We admit – we don’t fully understand the leaded fuel controversey. Of course, cheating is not good, and should be punished. At the same time, everyone was floored by the charges and even more so the penalty for a rule just implemented this season.
Both Yamaha and the AMA published updates today. Here is the latest.
First, Yamaha appealed the ruling:
Cypress, CA (April 30, 2004) – David Vuillemin and Chad Reed, Yamaha factory riders, and Tyson Hadsell, a Yamaha privateer, filed appeals with AMA Pro Racing concerning the ruling and penalties levied against them as a result of the gasoline they used at the April 17 Dallas supercross. The appeals were filed on April 28, 2004. Their appeals address such issues as: testing protocol and procedures, test sample collection, potential contamination of the fuel samples and the AMA lead test standard.
Keith McCarty, Yamaha’s racing manager, stated, “Team Yamaha has made every effort to comply with all AMA rules, including the rule regarding the amount of lead in the gasoline used by Team Yamaha riders. Team Yamaha purchased and regularly tested its fuel with the AMA suggested fuel field test kit during the Supercross series. The fuel used by Team Yamaha at the San Francisco supercross was tested and received a passing result from the AMA. Since Team Yamaha received the AMA test results from the Dallas supercross, Team Yamaha had the fuel it used at the Salt Lake City Supercross tested by an independent laboratory for lead content. The test results for this gasoline were well within the AMA lead standard. The AMA has not provided Team Yamaha with a sample of the fuel that the AMA took from Team Yamaha at the Dallas supercross, despite our request for such a sample. We are concerned about many aspects of the AMA test results and procedure regarding the sample taken by the AMA at Dallas. Given that Team Yamaha purchased fuel that met the AMA standard and Team Yamaha’s regular and repeated efforts to verify its use of complying fuel, Team Yamaha is concerned that the results of the Dallas test may be the result of fuel contamination. Yamaha feels that the appeals of the riders are supported by the facts. Yamaha will fully support these riders through the AMA appeals process, especially in light of the fact that the penalty levied against these riders is highly disproportionate to the penalties assessed by the AMA against other riders for both fuel and other violations of AMA rules.”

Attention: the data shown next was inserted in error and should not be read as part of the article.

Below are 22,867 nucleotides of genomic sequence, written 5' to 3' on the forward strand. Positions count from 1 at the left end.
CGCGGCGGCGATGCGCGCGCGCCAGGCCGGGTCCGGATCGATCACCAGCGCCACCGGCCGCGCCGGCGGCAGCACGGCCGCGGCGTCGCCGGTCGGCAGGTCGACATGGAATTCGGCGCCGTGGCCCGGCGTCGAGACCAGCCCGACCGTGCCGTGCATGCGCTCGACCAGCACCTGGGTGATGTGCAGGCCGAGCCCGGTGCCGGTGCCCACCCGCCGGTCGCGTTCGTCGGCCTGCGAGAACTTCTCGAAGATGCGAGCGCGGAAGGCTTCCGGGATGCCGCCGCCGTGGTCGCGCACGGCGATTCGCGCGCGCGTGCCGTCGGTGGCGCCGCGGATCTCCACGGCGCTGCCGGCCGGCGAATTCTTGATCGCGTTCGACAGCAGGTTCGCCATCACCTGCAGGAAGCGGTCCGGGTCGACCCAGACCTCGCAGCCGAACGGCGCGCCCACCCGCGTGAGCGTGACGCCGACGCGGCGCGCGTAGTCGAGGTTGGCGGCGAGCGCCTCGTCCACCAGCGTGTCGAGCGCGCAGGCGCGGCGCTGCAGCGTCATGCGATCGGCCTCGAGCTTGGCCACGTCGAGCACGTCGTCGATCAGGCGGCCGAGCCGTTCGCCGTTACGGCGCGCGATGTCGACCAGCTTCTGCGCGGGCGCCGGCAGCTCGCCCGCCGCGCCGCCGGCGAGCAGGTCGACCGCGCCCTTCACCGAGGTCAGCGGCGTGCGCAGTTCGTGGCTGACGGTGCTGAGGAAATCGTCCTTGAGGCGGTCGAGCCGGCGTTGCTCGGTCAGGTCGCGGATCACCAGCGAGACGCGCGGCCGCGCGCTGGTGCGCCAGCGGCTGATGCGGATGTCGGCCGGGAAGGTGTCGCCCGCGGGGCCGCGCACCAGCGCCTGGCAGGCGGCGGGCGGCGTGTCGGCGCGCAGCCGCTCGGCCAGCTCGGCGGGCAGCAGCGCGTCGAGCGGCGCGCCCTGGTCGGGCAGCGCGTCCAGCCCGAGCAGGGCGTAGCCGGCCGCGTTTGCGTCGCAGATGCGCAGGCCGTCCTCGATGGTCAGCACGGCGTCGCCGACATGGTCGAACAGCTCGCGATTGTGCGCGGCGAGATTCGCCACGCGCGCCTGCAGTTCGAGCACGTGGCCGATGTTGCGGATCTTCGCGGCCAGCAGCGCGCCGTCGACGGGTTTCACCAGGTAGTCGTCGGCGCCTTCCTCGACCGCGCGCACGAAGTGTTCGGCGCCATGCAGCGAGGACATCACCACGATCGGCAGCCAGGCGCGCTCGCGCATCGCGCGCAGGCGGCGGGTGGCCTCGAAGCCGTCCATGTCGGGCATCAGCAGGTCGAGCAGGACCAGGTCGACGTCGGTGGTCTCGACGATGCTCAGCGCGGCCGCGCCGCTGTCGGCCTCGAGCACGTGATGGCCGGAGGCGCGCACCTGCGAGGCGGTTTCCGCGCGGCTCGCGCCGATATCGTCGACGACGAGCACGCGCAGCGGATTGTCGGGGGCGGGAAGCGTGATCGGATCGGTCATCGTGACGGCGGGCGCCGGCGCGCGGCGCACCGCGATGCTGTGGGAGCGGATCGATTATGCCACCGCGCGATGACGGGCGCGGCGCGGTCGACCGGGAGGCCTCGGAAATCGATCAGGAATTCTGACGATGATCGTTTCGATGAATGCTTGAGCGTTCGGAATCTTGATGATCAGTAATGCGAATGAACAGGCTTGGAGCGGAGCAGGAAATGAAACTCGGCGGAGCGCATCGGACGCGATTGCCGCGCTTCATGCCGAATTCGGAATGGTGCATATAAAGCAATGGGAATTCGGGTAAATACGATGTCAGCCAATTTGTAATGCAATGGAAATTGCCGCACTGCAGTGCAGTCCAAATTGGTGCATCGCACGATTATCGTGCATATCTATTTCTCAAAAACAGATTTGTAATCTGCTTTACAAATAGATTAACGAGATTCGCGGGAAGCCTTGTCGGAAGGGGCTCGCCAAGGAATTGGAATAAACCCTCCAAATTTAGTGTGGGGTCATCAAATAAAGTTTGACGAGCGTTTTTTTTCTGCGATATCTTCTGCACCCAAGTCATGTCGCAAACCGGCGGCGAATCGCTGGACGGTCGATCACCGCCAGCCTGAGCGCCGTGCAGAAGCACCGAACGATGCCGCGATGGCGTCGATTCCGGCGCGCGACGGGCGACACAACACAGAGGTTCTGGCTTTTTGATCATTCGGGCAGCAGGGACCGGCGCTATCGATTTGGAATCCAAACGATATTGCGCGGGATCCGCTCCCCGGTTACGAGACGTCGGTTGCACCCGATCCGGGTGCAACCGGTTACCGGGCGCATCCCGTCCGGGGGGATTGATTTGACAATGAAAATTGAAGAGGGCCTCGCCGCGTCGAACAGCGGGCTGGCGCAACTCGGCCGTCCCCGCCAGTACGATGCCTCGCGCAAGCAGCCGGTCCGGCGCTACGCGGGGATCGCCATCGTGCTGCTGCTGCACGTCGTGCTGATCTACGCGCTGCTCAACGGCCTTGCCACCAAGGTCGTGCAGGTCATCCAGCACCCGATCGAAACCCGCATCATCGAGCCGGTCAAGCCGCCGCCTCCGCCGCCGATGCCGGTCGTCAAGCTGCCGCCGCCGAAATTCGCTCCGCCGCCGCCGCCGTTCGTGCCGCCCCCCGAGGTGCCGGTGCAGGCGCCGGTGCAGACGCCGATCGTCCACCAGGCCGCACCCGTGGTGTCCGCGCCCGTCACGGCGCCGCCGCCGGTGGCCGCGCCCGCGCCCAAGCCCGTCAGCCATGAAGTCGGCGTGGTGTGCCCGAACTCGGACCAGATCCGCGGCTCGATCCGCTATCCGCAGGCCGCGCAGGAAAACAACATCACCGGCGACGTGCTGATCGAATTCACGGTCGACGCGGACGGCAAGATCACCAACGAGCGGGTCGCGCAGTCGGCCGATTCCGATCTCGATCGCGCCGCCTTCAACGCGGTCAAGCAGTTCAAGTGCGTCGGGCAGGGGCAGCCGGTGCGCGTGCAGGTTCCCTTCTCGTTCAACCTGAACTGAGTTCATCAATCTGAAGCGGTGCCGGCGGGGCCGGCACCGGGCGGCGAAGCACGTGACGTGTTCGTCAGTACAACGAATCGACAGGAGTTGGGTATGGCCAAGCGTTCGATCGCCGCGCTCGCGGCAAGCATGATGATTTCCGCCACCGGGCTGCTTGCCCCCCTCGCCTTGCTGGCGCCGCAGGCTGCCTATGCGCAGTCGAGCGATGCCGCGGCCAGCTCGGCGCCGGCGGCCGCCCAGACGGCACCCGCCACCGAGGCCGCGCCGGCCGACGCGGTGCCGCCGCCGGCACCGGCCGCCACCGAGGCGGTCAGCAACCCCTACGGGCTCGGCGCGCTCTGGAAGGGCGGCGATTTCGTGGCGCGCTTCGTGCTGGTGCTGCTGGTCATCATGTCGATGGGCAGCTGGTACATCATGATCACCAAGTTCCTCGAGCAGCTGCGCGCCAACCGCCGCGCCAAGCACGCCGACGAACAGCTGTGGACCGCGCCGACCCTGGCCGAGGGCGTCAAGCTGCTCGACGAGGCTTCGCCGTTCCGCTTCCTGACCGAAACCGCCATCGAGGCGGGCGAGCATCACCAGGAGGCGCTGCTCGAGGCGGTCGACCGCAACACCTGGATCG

Then, the AMA issued a response:
PICKERINGTON, Ohio (April 30, 2004) – AMA Pro Racing has announced that it will not accept appeals submitted by riders Tyson Hadsell, Chad Reed and David Vuillemin. All three riders were penalized for using illegal fuel at round 14 of the THQ AMA Supercross Series at Texas Stadium in Irving, Texas on April 17.
In announcing the decision, Merrill Vanderslice, AMA Pro Racing Director of Competition stated that there was nothing in the appeals that would warrant convening an appeal board. “The appeals submitted by the riders never refute AMA Pro Racing’s finding that fuel tested after the Texas Supercross was found to be in non-compliance. Instead, the appeals attempt to cast doubt on the testing methodology, the validity of the AMA Supercross fuel requirements, whether or not their fuel impacted performance and the appropriateness of the penalty. Based on the language in the AMA Supercross Rulebook, none of this is appealable. According to the AMA Supercross Rulebook, appeals can be lodged under two circumstances: 1) a party which loses a protest can appeal for further review of the issue, and 2) an appeal may be lodged to challenge fines, suspensions and technical disqualifications levied by Race Managers and/or AMA Pro Racing. Obviously this is an unfortunate situation. However, after carefully reviewing all the facts surrounding this incident I’m confident that our initial findings are correct. The fuel in the bikes of Hadsell, Reed and Vuillemin from the Texas Supercross was not in compliance and the penalties applied are appropriate.”